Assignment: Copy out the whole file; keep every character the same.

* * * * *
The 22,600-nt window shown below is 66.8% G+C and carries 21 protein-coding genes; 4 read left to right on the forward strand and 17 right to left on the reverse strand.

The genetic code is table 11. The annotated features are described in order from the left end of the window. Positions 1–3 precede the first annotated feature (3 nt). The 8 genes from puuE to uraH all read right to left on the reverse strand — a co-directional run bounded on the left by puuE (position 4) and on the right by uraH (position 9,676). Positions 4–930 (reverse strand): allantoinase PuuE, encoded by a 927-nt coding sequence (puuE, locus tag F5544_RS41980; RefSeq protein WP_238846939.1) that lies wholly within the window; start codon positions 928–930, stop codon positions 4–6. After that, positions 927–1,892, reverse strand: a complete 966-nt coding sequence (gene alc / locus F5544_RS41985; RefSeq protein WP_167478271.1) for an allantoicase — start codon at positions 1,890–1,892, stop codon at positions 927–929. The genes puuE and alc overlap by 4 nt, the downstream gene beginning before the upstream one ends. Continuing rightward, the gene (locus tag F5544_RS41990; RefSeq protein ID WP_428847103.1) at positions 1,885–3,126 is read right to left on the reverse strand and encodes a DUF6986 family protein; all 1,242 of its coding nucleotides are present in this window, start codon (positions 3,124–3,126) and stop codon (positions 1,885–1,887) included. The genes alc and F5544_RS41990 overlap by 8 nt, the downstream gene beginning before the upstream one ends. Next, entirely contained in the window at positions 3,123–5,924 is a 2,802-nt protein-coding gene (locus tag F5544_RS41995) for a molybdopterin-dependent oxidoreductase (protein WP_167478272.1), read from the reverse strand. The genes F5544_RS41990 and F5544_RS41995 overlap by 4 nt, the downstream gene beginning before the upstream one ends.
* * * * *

The 22,600-nt window shown below is 66.8% G+C and carries 21 protein-coding genes; 4 read left to right on the forward strand and 17 right to left on the reverse strand.

The genetic code is table 11. The annotated features are described in order from the left end of the window. Positions 1–3 precede the first annotated feature (3 nt). The 8 genes from puuE to uraH all read right to left on the reverse strand — a co-directional run bounded on the left by puuE (position 4) and on the right by uraH (position 9,676). Positions 4–930 (reverse strand): allantoinase PuuE, encoded by a 927-nt coding sequence (puuE, locus tag F5544_RS41980; RefSeq protein WP_238846939.1) that lies wholly within the window; start codon positions 928–930, stop codon positions 4–6. After that, positions 927–1,892, reverse strand: a complete 966-nt coding sequence (gene alc / locus F5544_RS41985; RefSeq protein WP_167478271.1) for an allantoicase — start codon at positions 1,890–1,892, stop codon at positions 927–929. The genes puuE and alc overlap by 4 nt, the downstream gene beginning before the upstream one ends. Continuing rightward, the gene (locus tag F5544_RS41990; RefSeq protein ID WP_428847103.1) at positions 1,885–3,126 is read right to left on the reverse strand and encodes a DUF6986 family protein; all 1,242 of its coding nucleotides are present in this window, start codon (positions 3,124–3,126) and stop codon (positions 1,885–1,887) included. The genes alc and F5544_RS41990 overlap by 8 nt, the downstream gene beginning before the upstream one ends. Next, entirely contained in the window at positions 3,123–5,924 is a 2,802-nt protein-coding gene (locus tag F5544_RS41995) for a molybdopterin-dependent oxidoreductase (protein WP_167478272.1), read from the reverse strand. The genes F5544_RS41990 and F5544_RS41995 overlap by 4 nt, the downstream gene beginning before the upstream one ends.